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UHT milk pack

The mystery of SA’s collapsing long-life milk packaging

Is it really that hard to design a six-pack of long-life milk that won’t rip apart before you can get it from the shelf to the kitchen? It would appear so, writes leading SA consumer journalist, Wendy Knowler.

Annoying packaging has a name: wrap rage. It’s a global phenomenon mostly associated with the struggle to penetrate overkill packaging: blister packs, clam packs, child-proof bottle caps, and children’s toys fastened into their cardboard packs with a ridiculous abundance of tightly twisted bits of wire.

But when it comes to milk packs, it’s the opposite problem – the cardboard packaging often falls apart when lifted, sending the cartons crashing to the floor long before you get home.

In my case, the pack (First Choice) tore apart from the handle as I lifted it out of my car boot.

It appears many consumers can relate to that experience. When I tweeted about my experience and invited feedback, the tweets began to pour in immediately.

“I feel like I deserve a celebration parade when I enter the house without breaking the long-life carry pack,” tweeted Tom Westgate (@The_Shmeag).

“I sometimes break it taking it from the shelf,” said Carlota Lukumi (@school1boy).

“Everyone has the same problem. Designed by someone who doesn’t go shopping!” said Janusz Luterek (@CPA_Lawyer)

Torn packs of many brands can routinely be found on most supermarket shelves.

I suggested to Tinus Pretorius, GM of sales and marketing for Woodlands Dairy, makers of First Choice UHT milk, that the carry packs were simply not fit for purpose. And given that millions of South Africans routinely buy them, that’s pack-fail on a grand scale. Why can’t they get it right?

“There has been a lot of development and improvement done on the milk outer case during the past year as we are aware that there have been complaints,” said Pretorius.

“The original problem was the handle tearing and then the milk falling. We then introduced the improved handle where the consumer needs to fold down the small ‘flaps’ when picking up the pack. This was a vast improvement and the number of complaints reduced significantly,” he said.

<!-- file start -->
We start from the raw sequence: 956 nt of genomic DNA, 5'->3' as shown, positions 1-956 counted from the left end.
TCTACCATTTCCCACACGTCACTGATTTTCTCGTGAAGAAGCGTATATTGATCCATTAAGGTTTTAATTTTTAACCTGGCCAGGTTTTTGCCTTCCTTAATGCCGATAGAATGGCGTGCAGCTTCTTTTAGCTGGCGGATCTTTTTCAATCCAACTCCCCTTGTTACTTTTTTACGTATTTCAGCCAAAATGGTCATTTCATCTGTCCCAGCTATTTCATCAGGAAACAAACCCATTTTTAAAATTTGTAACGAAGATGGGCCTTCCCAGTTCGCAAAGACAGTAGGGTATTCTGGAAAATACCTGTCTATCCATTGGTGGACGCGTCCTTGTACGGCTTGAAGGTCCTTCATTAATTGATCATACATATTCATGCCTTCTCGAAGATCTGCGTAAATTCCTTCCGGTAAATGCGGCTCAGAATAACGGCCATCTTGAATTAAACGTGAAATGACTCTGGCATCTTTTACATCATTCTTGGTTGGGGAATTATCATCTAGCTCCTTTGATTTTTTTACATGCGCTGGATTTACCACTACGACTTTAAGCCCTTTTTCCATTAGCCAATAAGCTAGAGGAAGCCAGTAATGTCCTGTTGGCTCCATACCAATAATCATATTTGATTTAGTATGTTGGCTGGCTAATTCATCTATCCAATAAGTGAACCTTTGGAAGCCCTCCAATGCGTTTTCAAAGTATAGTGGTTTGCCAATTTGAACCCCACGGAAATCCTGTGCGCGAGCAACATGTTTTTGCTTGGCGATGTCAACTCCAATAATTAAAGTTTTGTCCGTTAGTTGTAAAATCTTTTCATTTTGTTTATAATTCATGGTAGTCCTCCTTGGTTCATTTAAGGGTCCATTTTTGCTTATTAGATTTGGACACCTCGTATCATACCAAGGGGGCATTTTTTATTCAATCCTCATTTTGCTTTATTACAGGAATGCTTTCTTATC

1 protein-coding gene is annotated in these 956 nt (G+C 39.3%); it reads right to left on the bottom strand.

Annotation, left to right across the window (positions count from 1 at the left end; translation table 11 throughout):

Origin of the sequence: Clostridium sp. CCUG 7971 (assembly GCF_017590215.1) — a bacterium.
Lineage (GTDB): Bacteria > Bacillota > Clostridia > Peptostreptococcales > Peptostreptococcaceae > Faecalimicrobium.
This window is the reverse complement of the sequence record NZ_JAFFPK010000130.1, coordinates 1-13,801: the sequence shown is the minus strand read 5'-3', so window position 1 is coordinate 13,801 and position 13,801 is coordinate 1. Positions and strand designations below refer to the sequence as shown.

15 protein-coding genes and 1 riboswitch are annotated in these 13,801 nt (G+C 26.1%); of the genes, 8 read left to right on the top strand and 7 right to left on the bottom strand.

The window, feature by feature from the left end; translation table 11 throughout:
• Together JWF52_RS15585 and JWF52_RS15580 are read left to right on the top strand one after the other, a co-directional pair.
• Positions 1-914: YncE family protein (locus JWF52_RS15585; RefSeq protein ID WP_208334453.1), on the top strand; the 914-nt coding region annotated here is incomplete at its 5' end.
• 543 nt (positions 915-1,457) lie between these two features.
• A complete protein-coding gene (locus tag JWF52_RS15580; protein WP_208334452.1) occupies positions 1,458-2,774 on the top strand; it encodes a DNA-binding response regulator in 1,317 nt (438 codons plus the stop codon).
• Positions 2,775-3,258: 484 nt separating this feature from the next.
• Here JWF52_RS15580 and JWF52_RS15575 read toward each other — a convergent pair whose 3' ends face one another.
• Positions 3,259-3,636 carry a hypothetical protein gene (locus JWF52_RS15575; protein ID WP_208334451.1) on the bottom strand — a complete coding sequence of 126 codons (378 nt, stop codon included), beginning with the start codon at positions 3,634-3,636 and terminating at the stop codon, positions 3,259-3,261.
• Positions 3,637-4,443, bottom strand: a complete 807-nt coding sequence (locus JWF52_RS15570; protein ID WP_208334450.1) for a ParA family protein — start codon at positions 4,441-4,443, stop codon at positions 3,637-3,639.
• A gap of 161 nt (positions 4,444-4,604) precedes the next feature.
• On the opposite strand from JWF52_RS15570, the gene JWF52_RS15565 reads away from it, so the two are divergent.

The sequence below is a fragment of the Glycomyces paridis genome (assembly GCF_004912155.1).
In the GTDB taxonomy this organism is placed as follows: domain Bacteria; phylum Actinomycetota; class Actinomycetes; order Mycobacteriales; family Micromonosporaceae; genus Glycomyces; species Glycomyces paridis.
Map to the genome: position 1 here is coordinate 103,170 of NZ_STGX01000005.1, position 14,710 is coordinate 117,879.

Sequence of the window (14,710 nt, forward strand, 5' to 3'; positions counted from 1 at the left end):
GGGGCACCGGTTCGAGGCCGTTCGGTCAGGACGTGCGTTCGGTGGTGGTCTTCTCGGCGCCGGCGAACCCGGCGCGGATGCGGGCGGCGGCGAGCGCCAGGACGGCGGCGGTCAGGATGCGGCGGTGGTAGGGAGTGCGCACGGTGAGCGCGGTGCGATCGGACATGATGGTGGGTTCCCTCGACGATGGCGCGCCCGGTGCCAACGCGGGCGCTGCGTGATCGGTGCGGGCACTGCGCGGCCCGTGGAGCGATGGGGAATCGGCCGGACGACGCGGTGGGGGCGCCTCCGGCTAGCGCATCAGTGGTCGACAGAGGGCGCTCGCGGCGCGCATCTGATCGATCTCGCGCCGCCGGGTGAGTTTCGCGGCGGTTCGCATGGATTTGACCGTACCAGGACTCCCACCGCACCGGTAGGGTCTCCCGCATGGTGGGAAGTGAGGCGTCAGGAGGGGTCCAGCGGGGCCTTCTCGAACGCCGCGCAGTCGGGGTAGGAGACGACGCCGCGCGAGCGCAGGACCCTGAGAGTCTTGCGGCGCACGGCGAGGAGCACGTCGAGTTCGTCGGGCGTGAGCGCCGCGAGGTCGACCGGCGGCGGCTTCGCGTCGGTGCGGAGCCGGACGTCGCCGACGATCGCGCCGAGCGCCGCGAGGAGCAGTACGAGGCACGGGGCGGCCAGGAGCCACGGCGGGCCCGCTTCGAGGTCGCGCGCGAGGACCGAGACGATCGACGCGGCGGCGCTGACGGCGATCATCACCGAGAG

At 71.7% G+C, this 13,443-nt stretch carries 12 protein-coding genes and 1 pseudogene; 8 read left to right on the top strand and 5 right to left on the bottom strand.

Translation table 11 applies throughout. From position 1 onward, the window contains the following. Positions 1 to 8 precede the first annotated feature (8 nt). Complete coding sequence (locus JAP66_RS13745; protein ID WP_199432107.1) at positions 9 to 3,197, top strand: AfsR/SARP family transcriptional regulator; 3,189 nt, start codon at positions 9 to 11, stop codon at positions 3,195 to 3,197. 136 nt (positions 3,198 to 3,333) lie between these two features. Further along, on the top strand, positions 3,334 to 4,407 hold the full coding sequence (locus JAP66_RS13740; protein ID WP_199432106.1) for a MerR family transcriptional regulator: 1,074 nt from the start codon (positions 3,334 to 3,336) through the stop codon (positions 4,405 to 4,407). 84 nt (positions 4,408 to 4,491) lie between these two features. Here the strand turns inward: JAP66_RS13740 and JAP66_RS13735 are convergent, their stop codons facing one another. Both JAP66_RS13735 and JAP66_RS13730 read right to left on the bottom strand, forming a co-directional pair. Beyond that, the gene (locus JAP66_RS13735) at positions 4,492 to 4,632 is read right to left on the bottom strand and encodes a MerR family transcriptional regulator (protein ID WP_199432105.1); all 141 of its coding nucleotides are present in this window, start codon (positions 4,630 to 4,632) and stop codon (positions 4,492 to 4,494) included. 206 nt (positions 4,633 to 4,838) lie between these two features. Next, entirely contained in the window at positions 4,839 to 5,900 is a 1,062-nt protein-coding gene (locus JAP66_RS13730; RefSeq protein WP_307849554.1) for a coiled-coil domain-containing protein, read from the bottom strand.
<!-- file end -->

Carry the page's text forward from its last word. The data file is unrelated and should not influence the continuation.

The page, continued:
“The tearing of the handle is problematic to all UHT milk producers and, therefore, some of them have decided to move away from a handle. But we felt that this was not an option as the convenience factor outweighed the number of complaints received.”

@Avin_Maharajh hit the nail on the head with his tweet: “Beats me why they bother with the handle in the first place. It’s a trap!”

That’s just the problem, said the packaging innovations manager for Mpact, Kiril Dimitrov. The six-packs were a great idea until someone in the industry decided to provide consumers with “extra convenience which was never really required,” he said.

Such packs can easily be lifted, with two hands, for a few seconds and put into a trolley or car boot.

“No customer is expected to carry this multipack for longer than 10 seconds, because it’s heavy,” Dimitrov said.

“But despite this, someone suggested incorporating a handle into the wrap-around sleeve, so customers can carry these packs, and everyone started doing it. But they never really studied how and where this trip would take place.”

Then customers started pulling the packs from shelves and lifting them into trolleys with a single hand – causing many packs to pull apart and milk cartons to land up misshapen on the floor. In short, a big waste.

But instead of looking at the cause of the problem, Dimitrov said, the packaging developers tried to redesign the sleeve and the handles, using thicker cardboard. This came at great extra expense, but no real extra benefit to the consumer, said Dimitrov.

Finally, he said, his appeal to scrap the handles is being heard. Clover, for one, has done so, warning customers on the side of the pack: “Do Not Lift Here.”

But no doubt it’s going to take a while for consumers to regard lifting these UHT six packs as a two-handed job.

When it comes to long-life milk packs, it seems to me to be a case of “fix what’s broke” – remove the handle and with it remove the consumer’s expectation that it will do the seemingly impossible and not rip apart.